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Central consonant

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Language: Linguistics · Semiotics · Speech


Places of articulation
Labial
Bilabial
Labial-velar
Labial-alveolar
Labiodental
Bidental
Coronal
Linguolabial
Interdental
Dental
Alveolar
Apical
Laminal
Postalveolar
Alveolo-palatal
Retroflex
Dorsal
Palatal
Labial-palatal
Velar
Uvular
Uvular-epiglottal
Radical
Pharyngeal
Epiglotto-pharyngeal
Epiglottal
Glottal

A central or medial consonant is a consonant sound that is produced when air flows across the center of the mouth over the tongue. The class contrasts with lateral consonants, in which air flows over the sides of the tongue rather than down its center.

Examples of central consonants are the voiced alveolar fricative (the "z" in the English word "zoo") and the palatal approximant (the "y" in the English word "yes"). Others are the central fricatives [θ ð s z ʃ ʒ ʂ ʐ ɕ ʑ ç ʝ x ɣ χ ʁ], the central approximants [ɹ ɻ j ɥ ɰ w ʍ], the trills [r ʀ], and the central flaps [ɾ ɽ].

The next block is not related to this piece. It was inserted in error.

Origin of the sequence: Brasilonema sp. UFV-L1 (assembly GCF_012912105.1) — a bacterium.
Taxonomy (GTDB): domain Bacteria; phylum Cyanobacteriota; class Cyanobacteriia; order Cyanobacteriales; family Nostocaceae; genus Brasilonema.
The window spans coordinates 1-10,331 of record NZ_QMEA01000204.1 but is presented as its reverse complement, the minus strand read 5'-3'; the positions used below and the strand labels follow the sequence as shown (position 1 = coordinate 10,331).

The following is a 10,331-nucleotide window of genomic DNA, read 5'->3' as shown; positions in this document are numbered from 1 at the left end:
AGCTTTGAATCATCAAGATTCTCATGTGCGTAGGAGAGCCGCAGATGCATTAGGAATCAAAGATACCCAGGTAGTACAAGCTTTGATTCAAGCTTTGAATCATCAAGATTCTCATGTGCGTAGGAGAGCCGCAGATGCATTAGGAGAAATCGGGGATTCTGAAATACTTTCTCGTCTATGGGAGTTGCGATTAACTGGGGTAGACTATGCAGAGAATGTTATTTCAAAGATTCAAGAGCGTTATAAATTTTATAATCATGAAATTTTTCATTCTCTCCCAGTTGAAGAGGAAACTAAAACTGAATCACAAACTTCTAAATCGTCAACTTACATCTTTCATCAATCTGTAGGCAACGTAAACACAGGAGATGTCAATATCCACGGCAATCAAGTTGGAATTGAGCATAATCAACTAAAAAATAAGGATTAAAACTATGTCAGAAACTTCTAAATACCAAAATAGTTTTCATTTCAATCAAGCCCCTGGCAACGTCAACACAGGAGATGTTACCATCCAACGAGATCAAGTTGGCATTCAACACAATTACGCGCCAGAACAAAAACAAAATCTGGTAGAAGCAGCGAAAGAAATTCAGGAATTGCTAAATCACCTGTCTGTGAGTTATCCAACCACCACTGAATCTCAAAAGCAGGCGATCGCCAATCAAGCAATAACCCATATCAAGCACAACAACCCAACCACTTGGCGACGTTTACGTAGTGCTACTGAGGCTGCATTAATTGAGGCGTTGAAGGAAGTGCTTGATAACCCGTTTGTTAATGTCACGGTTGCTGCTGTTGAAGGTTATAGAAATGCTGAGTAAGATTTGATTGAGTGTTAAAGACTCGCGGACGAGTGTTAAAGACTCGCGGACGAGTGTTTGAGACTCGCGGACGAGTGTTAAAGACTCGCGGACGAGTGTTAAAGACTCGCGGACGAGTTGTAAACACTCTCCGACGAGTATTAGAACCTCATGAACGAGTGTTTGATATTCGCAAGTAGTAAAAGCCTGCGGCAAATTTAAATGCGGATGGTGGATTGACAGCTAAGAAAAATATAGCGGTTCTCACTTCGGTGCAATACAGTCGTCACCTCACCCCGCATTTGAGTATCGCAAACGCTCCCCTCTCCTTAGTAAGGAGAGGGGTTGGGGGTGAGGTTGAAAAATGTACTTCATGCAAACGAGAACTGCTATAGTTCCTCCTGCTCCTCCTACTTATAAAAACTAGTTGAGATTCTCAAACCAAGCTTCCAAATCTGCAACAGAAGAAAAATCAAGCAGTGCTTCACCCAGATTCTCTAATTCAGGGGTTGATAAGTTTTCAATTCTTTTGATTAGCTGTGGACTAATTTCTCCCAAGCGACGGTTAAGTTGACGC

The term does not apply to nasal consonants such as [m n ŋ], as there is no possibility of lateral nasal airflow. No language releases oral stops such as [p b t d k ɡ] to the side, though non-labial stops such as [t d k ɡ] may have a secondary lateral release. However, stop consonants are lumped in as central consonants. The labial fricatives [f v] often—perhaps usually—have lateral airflow, as the lip blocks the airflow in the center, but nonetheless they are not considered lateral consonants because no language makes a distinction between the two.

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